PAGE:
1973: Utopia or dystopia?
By Scott Sumner
The long post-WWII boom came to an end around 1973. That period saw rapidly rising productivity, and fast rising real wages. Lots of people look back on it as a sort of Golden Age for average Americans.
At the same time, many of these same people have a set of beliefs that imply this was a nightmarish period, a period of horrible living standards. I’ll discuss four examples, but I could cite dozens more.
Here’s the Economist:
In the 1970s eight in ten American children’s blood contained at least double the “elevated” level of lead that now prompts the authorities to intervene. In 1980 the average Australian child contained similarly high amounts. By then, medical studies had made it clear that even smaller amounts could damage children.
When I was young we had large sheets of lead in our garage. I’d chip off pieces and put them into a little pot, where I melted them down. Then I’d pour the lead into a mold to create lead soldiers. If the rifle became bent, I’d stick in in my mouth to straighten it out. As a kid, I’d help my dad restore old houses, scraping paint off the windowsills. Anyone wearing a mask would have been laughed at, called a sissy. Then there was leaded gasoline. I can’t even imagine how much lead I was exposed to. (Please, no “that explains . . . ” jokes.)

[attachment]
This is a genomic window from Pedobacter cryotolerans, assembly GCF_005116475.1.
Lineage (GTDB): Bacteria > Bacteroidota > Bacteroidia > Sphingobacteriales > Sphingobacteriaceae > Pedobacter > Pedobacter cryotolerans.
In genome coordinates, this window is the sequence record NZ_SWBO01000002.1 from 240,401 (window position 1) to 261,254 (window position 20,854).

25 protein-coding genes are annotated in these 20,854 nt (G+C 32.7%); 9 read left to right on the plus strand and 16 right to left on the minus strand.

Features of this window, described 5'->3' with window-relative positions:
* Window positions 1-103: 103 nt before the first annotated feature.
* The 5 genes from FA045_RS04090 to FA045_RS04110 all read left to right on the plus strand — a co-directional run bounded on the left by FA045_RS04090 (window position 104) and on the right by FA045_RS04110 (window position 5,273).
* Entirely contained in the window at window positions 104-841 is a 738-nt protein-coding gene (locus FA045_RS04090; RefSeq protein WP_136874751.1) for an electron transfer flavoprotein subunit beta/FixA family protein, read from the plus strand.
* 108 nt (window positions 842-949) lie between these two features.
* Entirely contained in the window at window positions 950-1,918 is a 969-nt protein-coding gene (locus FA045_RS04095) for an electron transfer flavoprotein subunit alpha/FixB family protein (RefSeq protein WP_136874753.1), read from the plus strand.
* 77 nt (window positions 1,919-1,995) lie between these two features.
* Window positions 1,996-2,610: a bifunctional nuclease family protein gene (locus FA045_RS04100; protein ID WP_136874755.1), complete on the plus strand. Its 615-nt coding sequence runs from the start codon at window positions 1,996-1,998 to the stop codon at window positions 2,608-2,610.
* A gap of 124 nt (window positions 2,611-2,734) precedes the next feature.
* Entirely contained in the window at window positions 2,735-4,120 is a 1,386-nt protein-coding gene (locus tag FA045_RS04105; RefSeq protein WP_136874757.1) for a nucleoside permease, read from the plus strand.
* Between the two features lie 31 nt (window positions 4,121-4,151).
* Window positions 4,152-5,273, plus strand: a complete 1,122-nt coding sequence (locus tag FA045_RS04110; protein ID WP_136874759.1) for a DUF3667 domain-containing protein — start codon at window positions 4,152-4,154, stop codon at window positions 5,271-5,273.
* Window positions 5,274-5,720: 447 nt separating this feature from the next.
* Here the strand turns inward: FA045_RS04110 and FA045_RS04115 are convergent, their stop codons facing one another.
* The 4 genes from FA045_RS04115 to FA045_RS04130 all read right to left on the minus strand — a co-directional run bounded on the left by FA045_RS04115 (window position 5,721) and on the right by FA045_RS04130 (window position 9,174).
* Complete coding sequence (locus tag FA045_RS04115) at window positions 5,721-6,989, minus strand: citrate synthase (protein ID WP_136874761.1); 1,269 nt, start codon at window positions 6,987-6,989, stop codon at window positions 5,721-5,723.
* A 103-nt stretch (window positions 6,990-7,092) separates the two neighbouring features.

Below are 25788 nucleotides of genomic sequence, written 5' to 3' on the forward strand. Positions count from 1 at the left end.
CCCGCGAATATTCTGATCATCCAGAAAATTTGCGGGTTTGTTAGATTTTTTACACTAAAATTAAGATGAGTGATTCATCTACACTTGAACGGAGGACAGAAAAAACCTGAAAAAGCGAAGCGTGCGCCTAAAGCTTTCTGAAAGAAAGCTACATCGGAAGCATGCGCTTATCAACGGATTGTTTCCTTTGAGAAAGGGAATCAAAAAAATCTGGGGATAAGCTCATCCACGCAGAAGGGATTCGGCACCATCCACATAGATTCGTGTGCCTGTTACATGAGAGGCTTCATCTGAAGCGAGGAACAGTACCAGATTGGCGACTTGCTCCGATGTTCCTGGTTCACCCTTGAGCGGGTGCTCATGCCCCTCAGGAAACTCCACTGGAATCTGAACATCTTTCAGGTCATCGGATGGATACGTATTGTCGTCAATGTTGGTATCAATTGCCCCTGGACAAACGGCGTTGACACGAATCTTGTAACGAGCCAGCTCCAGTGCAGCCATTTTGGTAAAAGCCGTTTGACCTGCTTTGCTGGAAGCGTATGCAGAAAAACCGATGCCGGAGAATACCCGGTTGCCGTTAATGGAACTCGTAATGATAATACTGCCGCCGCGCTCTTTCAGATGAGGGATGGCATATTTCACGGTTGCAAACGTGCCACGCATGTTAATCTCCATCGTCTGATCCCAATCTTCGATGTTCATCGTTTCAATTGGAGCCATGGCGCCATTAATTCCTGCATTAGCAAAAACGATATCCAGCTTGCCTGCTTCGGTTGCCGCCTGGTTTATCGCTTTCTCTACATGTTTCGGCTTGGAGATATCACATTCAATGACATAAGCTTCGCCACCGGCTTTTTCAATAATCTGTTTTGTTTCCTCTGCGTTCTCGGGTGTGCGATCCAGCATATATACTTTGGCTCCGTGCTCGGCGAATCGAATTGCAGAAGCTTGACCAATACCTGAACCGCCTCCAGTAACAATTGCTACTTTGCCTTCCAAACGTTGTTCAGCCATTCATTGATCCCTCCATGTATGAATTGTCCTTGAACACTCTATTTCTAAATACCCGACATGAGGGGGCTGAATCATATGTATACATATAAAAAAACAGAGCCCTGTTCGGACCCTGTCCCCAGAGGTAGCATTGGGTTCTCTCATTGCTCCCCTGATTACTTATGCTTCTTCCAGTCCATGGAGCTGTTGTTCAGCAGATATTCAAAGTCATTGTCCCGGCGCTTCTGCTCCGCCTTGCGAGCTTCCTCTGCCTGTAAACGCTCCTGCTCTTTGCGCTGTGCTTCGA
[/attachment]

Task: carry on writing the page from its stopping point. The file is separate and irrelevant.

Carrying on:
In 1973, America was a Flint, Michigan-style dystopia.
Then there was second hand smoke. You could smoke everywhere; in restaurants, offices, airplanes, etc. Bob Lucas used to smoke while he taught us macroeconomics. Younger Americans who can’t stand second hand smoke would be horrified by life in 1973.
Have you ever visited China and seen the air pollution? Many American cities were like that in 1973.
Horrified by the recent gun violence? The murder rate back then was twice as high as today.
So here’s the question. Have living standards for average Americans improved dramatically since 1973, or not?
I think they have improved dramatically, but for reasons that have nothing to do with the points I just made above. To me, it’s obvious that America is a much richer country than in 1973. Average people splurge on everything from jet travel to pedicures, which were considered luxuries back in 1973. Or cell phones, which didn’t exist. But I find the environmental gains to be especially interesting. If you really believe that lead paint, second hand smoke, air pollution, etc., are horrible problems, and clearly the media believes that to be the case, then why would you think that 1973 was some sort of golden age? Life was miserable back then. Right?
And keep in mind that these issues are not unrelated. One reason why productivity growth slowed sharply after 1973 was that more resources were put into cleaning up pollution, which does not show up in the GDP data. One reason why real wage growth has recently slowed is that housing prices in many areas are artificially inflated by NIMBYism, which also came out of the environmental movement. (Admittedly a perversion of that movement.)
PS. Don’t say “we expect life to get better over time.” I know that. My point is that life is getting better over time; 1973 was not some sort of golden age. Why would anyone think otherwise?